To summarise it provides for 'digital inheritance'; amongst other things, you can manage beneficiaries of your digital data, whether it be a PDF document, online banking access details or in this case Bitcoin Wallet access details... or even a Bitcoin Wallet backup file in its entirety.

Good luck


and sorry for your loss.

You might do a file search for "wallet.dat" on his computer(s), and search the entire disc(s), including subdirectories, and hidden files. Note which directory it is in. If it is in a "bitcoin" directory, you may have found the wallet. If you did, then just try and launch his bitcoin client (program) and see if you can access the wallet data. If it somes up, it will show you a balance. If there is no balance, then any BTC that he had, might have been kept in an "exchange" wallet, or paper wallet, somwehere on the internet. if there is a balance, it can be transffered to another wallet, or sent to an exchange for cash value. It could, possibly be protected by an encrypted password, which you would have to figure out, before you can do anything with it.

Look for a text files, also, (.txt file), that may contain his login and password(s). These could be under any one of a number of programs, like microsoft office, notepad, wordpad. etc.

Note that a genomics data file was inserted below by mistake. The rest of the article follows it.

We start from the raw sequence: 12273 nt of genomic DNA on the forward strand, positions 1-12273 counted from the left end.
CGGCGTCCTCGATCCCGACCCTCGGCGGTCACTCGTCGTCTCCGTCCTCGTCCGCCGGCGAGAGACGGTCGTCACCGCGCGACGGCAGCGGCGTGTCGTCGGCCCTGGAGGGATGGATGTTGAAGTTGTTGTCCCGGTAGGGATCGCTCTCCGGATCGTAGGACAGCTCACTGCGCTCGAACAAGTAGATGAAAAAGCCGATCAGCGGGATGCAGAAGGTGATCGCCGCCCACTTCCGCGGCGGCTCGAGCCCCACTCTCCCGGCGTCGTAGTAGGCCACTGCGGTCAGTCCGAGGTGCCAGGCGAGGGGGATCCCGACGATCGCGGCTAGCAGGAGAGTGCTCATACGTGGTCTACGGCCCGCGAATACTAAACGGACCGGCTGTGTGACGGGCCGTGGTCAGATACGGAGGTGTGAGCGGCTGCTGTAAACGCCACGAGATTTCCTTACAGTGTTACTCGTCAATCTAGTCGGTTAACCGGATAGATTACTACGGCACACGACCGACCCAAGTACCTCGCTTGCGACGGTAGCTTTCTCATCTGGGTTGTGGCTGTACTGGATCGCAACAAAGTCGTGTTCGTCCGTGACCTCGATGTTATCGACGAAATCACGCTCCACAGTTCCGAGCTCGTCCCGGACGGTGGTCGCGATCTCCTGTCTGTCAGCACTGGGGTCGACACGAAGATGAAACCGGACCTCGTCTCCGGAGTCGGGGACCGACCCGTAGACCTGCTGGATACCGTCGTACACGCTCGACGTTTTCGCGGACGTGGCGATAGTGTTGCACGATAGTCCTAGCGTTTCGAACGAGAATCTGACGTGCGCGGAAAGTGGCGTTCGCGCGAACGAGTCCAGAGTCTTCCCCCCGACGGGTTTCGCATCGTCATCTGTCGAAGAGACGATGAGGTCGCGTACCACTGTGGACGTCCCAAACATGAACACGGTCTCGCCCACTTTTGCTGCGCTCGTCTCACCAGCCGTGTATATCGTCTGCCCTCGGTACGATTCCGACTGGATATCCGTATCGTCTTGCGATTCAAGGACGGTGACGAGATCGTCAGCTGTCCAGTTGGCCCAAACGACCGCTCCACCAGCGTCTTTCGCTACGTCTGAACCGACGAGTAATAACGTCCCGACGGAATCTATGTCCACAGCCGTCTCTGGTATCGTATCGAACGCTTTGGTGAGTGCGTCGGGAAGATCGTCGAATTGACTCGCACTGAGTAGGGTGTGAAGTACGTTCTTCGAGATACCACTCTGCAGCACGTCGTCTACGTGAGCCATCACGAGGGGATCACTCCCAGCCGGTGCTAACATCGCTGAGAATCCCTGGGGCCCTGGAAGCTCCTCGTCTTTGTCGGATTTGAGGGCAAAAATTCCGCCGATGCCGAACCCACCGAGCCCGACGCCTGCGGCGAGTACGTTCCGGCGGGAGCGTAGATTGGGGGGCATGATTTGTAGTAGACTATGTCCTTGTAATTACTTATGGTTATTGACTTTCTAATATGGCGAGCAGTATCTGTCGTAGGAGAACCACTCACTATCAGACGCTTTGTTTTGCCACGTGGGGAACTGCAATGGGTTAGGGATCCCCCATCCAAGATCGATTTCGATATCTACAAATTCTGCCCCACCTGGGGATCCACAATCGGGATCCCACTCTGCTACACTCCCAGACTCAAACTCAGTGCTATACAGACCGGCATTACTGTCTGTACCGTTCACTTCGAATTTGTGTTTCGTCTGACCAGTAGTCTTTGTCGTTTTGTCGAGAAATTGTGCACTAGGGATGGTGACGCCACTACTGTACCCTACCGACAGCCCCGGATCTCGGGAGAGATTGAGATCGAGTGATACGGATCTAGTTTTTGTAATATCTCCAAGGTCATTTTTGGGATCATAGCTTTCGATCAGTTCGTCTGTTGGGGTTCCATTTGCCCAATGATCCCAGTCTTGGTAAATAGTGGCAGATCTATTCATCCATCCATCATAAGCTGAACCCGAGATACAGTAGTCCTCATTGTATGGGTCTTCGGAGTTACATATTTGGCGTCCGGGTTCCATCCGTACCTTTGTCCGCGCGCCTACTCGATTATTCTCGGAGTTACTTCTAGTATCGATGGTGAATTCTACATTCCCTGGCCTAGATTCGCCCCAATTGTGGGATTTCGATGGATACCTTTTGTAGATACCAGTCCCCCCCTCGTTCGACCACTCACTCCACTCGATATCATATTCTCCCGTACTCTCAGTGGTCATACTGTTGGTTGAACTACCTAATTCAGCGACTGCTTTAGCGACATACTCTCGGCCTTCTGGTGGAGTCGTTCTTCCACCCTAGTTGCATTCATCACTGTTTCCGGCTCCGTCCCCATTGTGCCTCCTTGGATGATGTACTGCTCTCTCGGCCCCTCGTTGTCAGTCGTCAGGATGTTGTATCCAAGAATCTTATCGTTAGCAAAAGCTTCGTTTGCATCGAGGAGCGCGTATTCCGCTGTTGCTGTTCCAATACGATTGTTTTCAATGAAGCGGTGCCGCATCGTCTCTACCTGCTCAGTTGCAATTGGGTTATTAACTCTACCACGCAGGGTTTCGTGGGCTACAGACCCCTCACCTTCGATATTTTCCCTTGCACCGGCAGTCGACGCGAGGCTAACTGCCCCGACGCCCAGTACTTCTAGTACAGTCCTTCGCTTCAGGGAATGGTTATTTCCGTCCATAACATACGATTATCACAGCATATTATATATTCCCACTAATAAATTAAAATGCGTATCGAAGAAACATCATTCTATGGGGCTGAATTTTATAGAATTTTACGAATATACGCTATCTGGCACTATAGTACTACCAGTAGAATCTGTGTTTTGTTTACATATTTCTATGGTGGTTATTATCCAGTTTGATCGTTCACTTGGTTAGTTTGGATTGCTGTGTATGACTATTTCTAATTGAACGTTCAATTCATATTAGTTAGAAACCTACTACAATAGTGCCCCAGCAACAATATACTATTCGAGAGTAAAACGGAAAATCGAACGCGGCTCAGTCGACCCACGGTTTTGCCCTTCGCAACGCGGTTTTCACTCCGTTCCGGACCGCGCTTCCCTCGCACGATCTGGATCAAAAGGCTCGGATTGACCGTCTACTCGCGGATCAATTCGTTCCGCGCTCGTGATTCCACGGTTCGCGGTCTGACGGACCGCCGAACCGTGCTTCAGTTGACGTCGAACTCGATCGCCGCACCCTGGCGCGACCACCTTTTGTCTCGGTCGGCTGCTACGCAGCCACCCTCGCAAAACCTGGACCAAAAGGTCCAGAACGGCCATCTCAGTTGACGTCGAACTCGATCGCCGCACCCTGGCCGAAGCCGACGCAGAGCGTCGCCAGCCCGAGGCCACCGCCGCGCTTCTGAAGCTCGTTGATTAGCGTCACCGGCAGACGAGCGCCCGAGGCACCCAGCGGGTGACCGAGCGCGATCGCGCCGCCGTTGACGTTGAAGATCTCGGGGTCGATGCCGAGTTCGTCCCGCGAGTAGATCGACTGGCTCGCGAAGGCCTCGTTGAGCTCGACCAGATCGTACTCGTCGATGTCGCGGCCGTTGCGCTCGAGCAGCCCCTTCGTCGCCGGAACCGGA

You need to give a bit more information, sowe can help more. Which operating system was he using (windows 7, windows xp, etc)

This might let us tell you a bit better, what to have you look for. Otherwise we are all guessing.

I keep mine information in a text file, called "(something)_login.txt", and I keep them encrypted, but I always keep a copy of the password. He ,might, also, keep them on a usb stick, if you see any laying around, which is the safest way to keep them.

You ,might look for any file on the disc, named "bitcoin*.*", with your file manager, under "search"...or files named "exchange.*", or any file with an exchange's name, such as "mtgox*.*". This might give you a starting point.

I can give more explicit instructions, if I know what operating system he is using (windows 7, windows xp, etc)